Skip to content

In this moment for racial equity, leaders ask us to look back and learn

Over the next couple of weeks, educators across North Carolina will embark on a school year like no other. For many, perhaps for educators of color especially, it won’t be just about navigating remote and hybrid learning environments. It will be about a moment – one of those moments amid persistent and systemic racial inequity when the world is listening.

As educators were reminded in webinars across the nation this summer, such as #EduColor Summit 2020 and The Hunt Institute’s series of talks on race and education, racial injustice and the call for equity in education are as much a part of this moment as the coronavirus.

“This is our moment,” Mississippi educator Renee Moore told a gathering of Zoom participants during the EduColor summit in late July. “This is our moment. What are we going to do with it?”

Visiting with elders

Unlike COVID-19, which has introduced novel challenges to education, the call for racial equity in schooling is not new. Whatever else educators do with this moment, Moore said, they should be sure to take time and reflect on “teacher elders.”

She spoke of Tomas Arciniega. She spoke of Asa Hilliard. She spoke of Caswell County native Vanessa Siddle Walker. She spoke of looking to elders who met the moment in their time, and of leaning on their wisdom to meet the moment in this time.

“We should sit with our elders,” Moore said, “either literally or vicariously through their writings. We should sit with them, and those who attended and worked in those Southern black schools in the time of the black teachers’ associations, and we should talk to them, listen to them about their teachers and about what they were taught and how. If we’re going to make the most of our moment, we have to learn from the elders who were forced into and fighting against appalling physical and social conditions.”

Moore talked about Black teacher groups that formed within national teacher associations, teachers in schools and districts joining to tackle Euro-centered curricula and introduce multicultural curricula, and teachers meeting in churches implementing lessons focused on Black students. 

Forming a network

She also talked about elders who didn’t necessarily like each other, but who worked together nonetheless because they were grounded in purpose. 

“It’s easy to get isolated,” Moore said. “It’s easy to get worn down when there’s just you. … There’s more people out here who are fighting and doing what you think you’re doing by yourself than you realize. And that’s important to keep in mind, because otherwise we tend to get this hopeless feeling and frustrated feeling. But there’s more of us than you think.”

The voices calling for change are echoing from coast to coast. Just check twitter hashtags like #EduColor and #RaceAndEducation. And the backgrounds of the people lending their voices to the moment are just as broad.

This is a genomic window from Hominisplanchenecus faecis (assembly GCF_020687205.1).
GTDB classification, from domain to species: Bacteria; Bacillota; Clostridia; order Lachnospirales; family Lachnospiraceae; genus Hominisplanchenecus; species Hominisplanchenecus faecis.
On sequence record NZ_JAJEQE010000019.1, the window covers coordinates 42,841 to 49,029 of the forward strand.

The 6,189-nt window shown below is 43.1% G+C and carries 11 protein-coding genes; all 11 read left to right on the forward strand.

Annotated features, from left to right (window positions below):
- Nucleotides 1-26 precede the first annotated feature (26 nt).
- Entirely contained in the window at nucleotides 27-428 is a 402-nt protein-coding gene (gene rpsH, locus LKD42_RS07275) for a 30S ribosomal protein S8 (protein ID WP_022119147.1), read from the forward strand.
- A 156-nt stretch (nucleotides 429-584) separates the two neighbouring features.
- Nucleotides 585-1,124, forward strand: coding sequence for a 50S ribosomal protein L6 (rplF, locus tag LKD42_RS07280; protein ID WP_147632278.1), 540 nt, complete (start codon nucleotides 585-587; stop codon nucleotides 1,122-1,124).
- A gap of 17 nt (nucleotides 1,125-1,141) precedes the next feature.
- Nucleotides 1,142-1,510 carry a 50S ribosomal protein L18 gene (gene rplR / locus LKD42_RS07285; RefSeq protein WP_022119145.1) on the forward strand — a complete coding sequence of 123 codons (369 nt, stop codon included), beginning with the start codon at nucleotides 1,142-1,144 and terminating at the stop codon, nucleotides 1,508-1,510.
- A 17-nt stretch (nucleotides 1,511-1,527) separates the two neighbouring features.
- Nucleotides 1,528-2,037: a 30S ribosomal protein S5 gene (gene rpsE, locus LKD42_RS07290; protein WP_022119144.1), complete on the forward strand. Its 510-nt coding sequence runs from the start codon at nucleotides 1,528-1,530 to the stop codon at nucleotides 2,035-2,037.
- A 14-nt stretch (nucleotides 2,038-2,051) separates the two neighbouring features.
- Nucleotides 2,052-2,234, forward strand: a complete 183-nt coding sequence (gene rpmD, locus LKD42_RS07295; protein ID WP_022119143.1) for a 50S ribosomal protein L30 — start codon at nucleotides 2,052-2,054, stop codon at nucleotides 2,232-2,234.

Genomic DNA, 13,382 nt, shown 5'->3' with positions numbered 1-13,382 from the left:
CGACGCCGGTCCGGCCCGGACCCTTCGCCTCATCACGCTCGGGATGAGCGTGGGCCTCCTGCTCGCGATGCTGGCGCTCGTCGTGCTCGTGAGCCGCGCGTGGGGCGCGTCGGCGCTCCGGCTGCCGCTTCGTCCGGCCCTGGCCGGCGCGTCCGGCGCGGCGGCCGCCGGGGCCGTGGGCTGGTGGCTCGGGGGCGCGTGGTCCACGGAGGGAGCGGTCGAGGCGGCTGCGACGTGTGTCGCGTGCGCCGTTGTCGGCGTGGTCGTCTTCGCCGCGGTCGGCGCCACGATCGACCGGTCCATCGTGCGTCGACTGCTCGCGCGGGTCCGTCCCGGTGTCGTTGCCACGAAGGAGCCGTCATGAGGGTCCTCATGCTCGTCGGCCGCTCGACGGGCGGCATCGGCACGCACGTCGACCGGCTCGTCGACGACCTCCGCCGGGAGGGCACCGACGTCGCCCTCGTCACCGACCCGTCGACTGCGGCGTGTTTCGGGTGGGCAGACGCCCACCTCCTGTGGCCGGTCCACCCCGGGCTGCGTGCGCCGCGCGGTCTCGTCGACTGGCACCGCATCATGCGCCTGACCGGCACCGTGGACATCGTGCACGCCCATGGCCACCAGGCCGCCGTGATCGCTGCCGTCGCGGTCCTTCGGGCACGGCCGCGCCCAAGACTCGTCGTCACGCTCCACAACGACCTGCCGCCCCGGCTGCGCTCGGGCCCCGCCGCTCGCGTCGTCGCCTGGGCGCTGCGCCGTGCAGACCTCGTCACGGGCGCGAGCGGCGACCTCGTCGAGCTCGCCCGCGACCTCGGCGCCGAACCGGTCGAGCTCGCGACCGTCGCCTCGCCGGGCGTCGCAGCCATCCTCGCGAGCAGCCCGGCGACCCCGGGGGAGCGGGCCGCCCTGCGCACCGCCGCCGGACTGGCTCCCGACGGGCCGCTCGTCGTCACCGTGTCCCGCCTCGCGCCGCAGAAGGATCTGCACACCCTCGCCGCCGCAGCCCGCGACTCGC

During one of The Hunt Institute’s convenings, Angelique Albert of the American Indian Graduate Center talked about her son coming home wondering why he learned in school that the ancestors of Indigenous American people are all gone. As a living, breathing, middle-school Native American, he was confused.

Christian Arana of the Latino Community Foundation talked about resiliency. He talked about immigration policies directed against the Latinx community, and how they are not new. They are simply renewed.

“I know the narrative so far has been, ‘The poor Latino community, they’ve been suffering,'” he said. “No. We’re a resilient community. We really are. The only thing we’ve known is crisis. At this moment in time, we’re really standing up and saying, ‘Enough.'”

The issues aren’t singular, but the sense of purpose in achieving equity in and through education for communities of color needs to be, several noted speakers have said.

“This moment in time really speaks to unity,” Albert said. “That even through all the difficult times, we as people of color really unite and have that sense of humanity and compassion and that we come together and partner and share each others’ voices … lift each other up.”

Tracing the varied issues to their roots, Albert said there is unity in oppression and in ignoring the histories of people of color in this country. She spoke of the power of union among the ancestral victims of America’s first sins.

Having a plan

Beyond studying the past and coalition building, Moore stressed the importance of acting with intention.

“Hear me well: There has to be a plan beyond the demands,” Moore said before emphasizing her plea. “There has to be a plan beyond the demands. Otherwise, we’re susceptible to something that looks like a win that’s actually just a scream for continued oppression and can distract and divide our movement.”

That’s why Moore spoke of elders who had “developed and systematically instituted subversive and highly effective education practices that sustained” Black people and helped produce generations of freedom fighters.

She called for focus and unity around purpose and principle.

“We must pass on to others what has been passed on to us,” Moore said, paraphrasing another elder, Ella Baker. “Because this is our moment.”

Rupen Fofaria

Rupen Fofaria is the equity and learning differences reporter at EducationNC who is passionate about shining light on under-reported issues.